Abaddon magazine

Music magazine

Tuesday, December 6, 2022

Review: Atheist Rap / Fear Of Dog / Fluorel Tačkaš / Kapetan Leshi – Novi Sad Hardcore Punk in the 80’s

Label: 5A Pro / Udruženje Pogon Kulture Novi Sad / Crni Ovan

Date: May 4th, 2022

Talking about music history is a dreadfully difficult task. Even if you simplify it, with an encyclopedic approach, to mere name-dropping. Even if you narrow it down to one particular genre in one particular city. And Novi Sad is not a very big city. However, big or small, it’s got a whole lot of history. Especially punk history, as the city is even nowadays among the most active (if not the most active indeed) ones in the country.

Hence, the first in what’s announced as a series of vinyl collections containing early recordings by the local punk bands. Thirty three rounds per minute, drop the needle and stroll down the memory lane. At least for those who were there. For the rest of us, we’re about to be taught a lesson.

First of all, this LP contains demos recorded in 1988 or 1990. Right before the whole country exploded into likely the most stupid of wars ever fought on this planet, and others as well. Boiling pot of idiocy is a fertile ground for punk, as it always was.

Another important note is that there was no re-mastering, re-recording, editing… Everything you can find on this piece of black plastic is the same as it was three decades ago. Rough, unpolished, raw… Simply, from the heart instead of cold sterility.

The record includes liner notes from the instigator of the release (and one of the masterminds of Novi Sad punk scene for the past decades), Igor Todorović, as well as from each band individually. A short biography and history behind each recording are making this release a treasure trove for punk archeologists.

Side A is opened with the only band out of the four that still exists to this day. Atheist Rap is a well-established name with a massive following. At least in former Yugoslavia. I would imagine they could’ve been much more influential abroad have they even tried to sing in English. On the other hand, a whole lot of what Atheist Rap is all about would’ve been lost in translation. It’s the particular sense of humor these guys are known for. I dare say, even a specific Novi Sad type of humor. Like Toy Dolls, the Serbian way, kind of.

Then again, their music does speak volumes. Even in this, the earliest stage of their career. It’s primal punk rock, in a sort of a naïve way. And when I write “naïve”, it’s not in a bad context, as that is a natural way of expression for a bunch of kids without much musical skill, but with a heartfelt desire to play. To this day, even if the band improved massively through the course of decades, it remains the thing that makes them stand out in the crowd.

Following the “stars of the county down” comes Fear Of Dog, one of the earliest examples of Serbian grindcore. Everything here is as you can expect. Loud, noisy, hate fueled and, yet again, laced with humor. It somewhat falls out of the rest of this LP with its raw brutality, but it still stands as a testament to diversity Novi Sad produced back in the late 1980’s.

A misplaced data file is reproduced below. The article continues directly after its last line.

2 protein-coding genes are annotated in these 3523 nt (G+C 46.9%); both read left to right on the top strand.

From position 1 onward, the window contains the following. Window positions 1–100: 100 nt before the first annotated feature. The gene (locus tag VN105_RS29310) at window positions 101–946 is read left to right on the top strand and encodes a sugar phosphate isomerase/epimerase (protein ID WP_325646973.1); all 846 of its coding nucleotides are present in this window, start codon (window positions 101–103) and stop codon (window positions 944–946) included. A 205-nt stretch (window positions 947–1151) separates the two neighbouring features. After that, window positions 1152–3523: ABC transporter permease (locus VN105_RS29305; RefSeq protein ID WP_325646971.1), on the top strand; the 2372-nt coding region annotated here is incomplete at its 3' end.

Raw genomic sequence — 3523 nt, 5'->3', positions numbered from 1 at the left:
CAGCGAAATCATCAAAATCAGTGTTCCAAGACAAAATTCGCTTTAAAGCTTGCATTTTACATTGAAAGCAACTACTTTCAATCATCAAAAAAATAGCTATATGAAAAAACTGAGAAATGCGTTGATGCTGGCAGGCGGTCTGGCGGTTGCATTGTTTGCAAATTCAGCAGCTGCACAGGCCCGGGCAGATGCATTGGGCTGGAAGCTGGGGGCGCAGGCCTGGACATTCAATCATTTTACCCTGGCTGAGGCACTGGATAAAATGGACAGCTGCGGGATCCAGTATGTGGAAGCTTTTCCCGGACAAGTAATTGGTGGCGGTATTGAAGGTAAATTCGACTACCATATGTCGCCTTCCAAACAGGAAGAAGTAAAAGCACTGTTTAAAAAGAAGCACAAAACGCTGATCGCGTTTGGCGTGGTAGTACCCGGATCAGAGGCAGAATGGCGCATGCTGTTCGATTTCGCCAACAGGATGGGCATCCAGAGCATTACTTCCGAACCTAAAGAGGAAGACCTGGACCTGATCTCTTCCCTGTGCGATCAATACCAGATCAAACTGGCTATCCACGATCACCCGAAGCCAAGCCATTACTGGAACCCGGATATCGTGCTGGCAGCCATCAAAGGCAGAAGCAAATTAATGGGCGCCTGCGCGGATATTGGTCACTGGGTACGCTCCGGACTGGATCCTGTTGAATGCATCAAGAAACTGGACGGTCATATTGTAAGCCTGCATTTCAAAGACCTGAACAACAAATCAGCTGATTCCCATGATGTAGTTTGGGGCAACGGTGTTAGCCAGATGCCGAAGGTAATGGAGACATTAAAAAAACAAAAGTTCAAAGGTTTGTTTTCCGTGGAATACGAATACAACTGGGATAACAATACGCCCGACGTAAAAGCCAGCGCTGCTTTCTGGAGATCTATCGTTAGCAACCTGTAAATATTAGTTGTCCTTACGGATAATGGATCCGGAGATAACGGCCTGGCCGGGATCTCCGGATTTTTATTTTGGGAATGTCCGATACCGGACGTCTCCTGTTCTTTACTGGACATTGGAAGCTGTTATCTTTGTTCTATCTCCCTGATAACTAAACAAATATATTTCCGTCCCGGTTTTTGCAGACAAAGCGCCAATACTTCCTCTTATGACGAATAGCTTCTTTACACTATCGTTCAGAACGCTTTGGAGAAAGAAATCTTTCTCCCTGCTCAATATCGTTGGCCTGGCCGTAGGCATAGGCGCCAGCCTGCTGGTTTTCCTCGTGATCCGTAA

Not to mention that the appearance of this quartet might even instigate interest of a number of metalheads for this release. Nice job in picking them out.

Fluorel Tačkaš opens side B. The band that dispersed once all of its members slid into Atheist Rap. Their music covers a wide array of influences, which makes for quite some diversity among the four songs. For instance, the first one, “20. vek”, sounds like The Stooges. The one following it, “Nevaljale pesme” offers a glimpse into what will become Atheist Rap’s trademark. Then there’s an ode to early hardcore punk, called “Skok u mrak”. And the dark, almost new wave “Moja soba”. Sounds like Fluorel Tačkaš was in the middle of looking for its own path through punk when it all collided into the powerhouse that is Atheist Rap.

Closing this, I’ll go ahead and call it an anthology, is Kapetan Leshi, the sole representative of pure hardcore punk, in the vein of early masters. Okay, there’s also a garage vibe roaming through these three songs, but it just adds to the old school feel. Sounds like the band had a clear idea of what they wanted and how to do it. Their recording definitely sounds the most compact of the four. It’s a damn shame these tracks (recorded in the drummer’s apartment) are the only ones that remain as the band’s legacy.

Thus the black circle stops spinning. Prior to flipping it back to the beginning, I need to put things into perspective. When it comes to punk, it is highly important. As I’ve already noted above, when these recordings were made, the country was about to collapse into a civil war. However, at the same time we were still a part of the eastern bloc. We were under a communist regime. Conditions for artistic expression, especially in a non-commercial and very expensive hobby were non-existent. Think about it, just buying a guitar took a millions of dinars back then.

Yet, there were young people, stubborn enough, resilient enough and with hearts full of music. This LP is a resultant of all those strivings. Think about it, and spin this record.